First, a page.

Chapter 5  Innovations in Teaching Geometry


       Jesuit geometers made their greatest contribution in their teaching. Many of their books were meant as classroom texts. In their schools they insisted that all students learn geometry and that geometry be taught properly.   Evidence of how serious they were is taken from four sources:

a.    Their insistence that geometry be in the curriculum

b.    Their innovative attempts to teach geometry clearly and with enthusiasm

c.    Their interventions stimulating others to clarify concepts

d.    Their efforts to disseminate current geometrical discoveries


a.    Their insistence that geometry be in the curriculum

       Because of remarkable successes in the early years, the Society of Jesus was asked to open many schools   throughout Europe, and the norms for granting degrees   as well as the types of subjects to be taught varied from place to place.    It was evident that some standard process was needed.   After years of discussion and experimentation, a committee which included Christopher Clavius completed the third version of a proposed plan, called the Ratio Studiorum . This was promulgated in 1599 by the Jesuit   General,  Acquaviva.   Geometry would be a regular part of the curriculum in   Jesuit schools, and Jesuit scholastics would take mathematics while they were studying philosophy. While individual schools already taught geometry, this third version marked the first time   a geometry requirement for all students was made by the whole Jesuit educational system.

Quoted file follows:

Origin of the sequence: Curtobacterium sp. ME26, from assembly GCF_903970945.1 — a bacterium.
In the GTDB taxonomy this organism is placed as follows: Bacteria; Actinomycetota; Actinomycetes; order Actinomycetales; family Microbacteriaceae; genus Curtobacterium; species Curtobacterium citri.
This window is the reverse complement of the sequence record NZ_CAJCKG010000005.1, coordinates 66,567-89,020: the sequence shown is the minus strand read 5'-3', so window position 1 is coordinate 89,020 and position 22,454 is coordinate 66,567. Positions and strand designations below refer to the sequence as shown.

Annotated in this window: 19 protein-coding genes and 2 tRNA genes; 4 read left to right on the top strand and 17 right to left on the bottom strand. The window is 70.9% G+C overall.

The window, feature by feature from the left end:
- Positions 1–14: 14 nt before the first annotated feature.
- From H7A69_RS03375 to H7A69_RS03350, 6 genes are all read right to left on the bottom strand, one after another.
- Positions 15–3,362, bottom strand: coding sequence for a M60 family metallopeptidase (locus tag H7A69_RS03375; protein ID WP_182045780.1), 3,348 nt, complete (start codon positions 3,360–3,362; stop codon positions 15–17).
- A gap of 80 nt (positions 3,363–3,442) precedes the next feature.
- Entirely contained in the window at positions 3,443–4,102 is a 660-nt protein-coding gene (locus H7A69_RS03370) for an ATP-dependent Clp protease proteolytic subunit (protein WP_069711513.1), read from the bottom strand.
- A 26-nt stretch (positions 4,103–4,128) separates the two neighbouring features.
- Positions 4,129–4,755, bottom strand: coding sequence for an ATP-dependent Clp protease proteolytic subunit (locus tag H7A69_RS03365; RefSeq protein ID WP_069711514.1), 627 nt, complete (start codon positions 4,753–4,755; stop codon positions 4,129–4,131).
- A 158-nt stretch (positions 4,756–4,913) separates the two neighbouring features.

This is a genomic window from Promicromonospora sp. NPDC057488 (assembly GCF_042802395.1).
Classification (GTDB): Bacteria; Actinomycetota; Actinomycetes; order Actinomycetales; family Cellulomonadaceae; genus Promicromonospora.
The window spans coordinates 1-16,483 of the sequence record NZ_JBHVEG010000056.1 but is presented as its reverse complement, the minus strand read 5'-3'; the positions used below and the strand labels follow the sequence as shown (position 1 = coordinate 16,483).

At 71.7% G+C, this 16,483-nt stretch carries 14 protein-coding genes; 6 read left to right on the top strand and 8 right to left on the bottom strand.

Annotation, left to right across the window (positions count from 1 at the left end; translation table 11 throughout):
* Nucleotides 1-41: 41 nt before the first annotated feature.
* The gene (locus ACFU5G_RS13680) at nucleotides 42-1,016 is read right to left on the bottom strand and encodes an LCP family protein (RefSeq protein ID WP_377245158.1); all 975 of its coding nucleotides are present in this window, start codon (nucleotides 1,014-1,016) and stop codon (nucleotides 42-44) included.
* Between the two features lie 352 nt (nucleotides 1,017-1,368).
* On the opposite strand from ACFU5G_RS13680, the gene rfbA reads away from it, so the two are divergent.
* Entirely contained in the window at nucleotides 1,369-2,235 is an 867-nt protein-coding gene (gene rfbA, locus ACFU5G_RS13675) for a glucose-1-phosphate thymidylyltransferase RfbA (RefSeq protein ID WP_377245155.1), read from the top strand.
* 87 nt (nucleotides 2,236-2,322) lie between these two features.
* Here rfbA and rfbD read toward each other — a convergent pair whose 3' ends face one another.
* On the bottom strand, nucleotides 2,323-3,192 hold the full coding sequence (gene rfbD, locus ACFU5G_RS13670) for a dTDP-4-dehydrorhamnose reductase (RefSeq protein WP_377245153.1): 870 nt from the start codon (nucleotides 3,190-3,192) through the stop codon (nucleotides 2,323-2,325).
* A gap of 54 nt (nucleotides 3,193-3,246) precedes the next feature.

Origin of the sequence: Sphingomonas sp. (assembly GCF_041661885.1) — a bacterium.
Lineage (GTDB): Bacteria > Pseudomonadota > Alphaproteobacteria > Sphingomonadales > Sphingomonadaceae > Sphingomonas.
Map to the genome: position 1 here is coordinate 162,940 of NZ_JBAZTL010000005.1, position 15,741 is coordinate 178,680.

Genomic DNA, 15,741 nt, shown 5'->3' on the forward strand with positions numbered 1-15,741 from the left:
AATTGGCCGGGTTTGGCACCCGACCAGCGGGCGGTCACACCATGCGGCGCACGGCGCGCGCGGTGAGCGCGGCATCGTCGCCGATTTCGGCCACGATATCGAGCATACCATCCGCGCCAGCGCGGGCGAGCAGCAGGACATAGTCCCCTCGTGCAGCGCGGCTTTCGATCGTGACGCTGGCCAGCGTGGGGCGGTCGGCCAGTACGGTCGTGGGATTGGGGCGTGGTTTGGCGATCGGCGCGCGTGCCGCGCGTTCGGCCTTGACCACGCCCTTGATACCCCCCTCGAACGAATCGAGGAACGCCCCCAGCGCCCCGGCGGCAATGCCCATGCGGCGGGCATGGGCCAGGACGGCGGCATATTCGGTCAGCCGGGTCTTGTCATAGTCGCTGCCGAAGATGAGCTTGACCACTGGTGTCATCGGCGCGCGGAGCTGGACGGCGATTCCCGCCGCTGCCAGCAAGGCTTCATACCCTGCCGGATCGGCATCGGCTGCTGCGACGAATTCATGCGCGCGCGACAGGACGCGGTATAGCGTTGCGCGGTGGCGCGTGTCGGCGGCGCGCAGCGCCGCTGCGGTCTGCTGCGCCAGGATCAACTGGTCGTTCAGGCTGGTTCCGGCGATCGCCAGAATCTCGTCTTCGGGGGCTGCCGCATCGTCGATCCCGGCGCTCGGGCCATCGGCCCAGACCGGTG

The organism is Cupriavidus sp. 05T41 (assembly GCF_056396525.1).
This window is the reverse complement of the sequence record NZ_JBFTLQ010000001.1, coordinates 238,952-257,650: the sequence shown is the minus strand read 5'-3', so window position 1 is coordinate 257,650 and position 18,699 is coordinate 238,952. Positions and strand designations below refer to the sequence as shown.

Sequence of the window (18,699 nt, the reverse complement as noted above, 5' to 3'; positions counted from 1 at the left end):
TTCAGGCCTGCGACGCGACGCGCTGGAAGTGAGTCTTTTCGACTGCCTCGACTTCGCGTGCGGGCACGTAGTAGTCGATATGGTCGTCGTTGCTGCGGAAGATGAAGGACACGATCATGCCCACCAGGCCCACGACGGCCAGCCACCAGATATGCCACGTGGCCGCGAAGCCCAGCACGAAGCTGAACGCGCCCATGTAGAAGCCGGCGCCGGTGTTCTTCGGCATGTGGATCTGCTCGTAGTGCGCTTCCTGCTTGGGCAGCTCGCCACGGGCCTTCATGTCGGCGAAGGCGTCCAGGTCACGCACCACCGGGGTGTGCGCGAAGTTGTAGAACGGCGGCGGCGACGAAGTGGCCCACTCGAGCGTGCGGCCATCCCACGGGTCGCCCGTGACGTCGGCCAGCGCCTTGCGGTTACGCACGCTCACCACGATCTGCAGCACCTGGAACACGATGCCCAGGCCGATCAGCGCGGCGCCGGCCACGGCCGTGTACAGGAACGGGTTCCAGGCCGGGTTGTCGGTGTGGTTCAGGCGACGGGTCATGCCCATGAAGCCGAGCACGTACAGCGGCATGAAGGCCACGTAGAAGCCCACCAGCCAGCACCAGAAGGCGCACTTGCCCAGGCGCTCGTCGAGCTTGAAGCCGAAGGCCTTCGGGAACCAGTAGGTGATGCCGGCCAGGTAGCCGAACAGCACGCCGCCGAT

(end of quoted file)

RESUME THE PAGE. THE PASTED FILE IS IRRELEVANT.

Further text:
In later years many superiors, Robert Bellarmine among them, wrote letters urging care in the teaching of mathematics and the training of mathematics teachers.   In his time Clavius had these observations to make about the training of mathematics teachers and the formation of a mathematics society 350 years before the birth of the American Mathematical Society.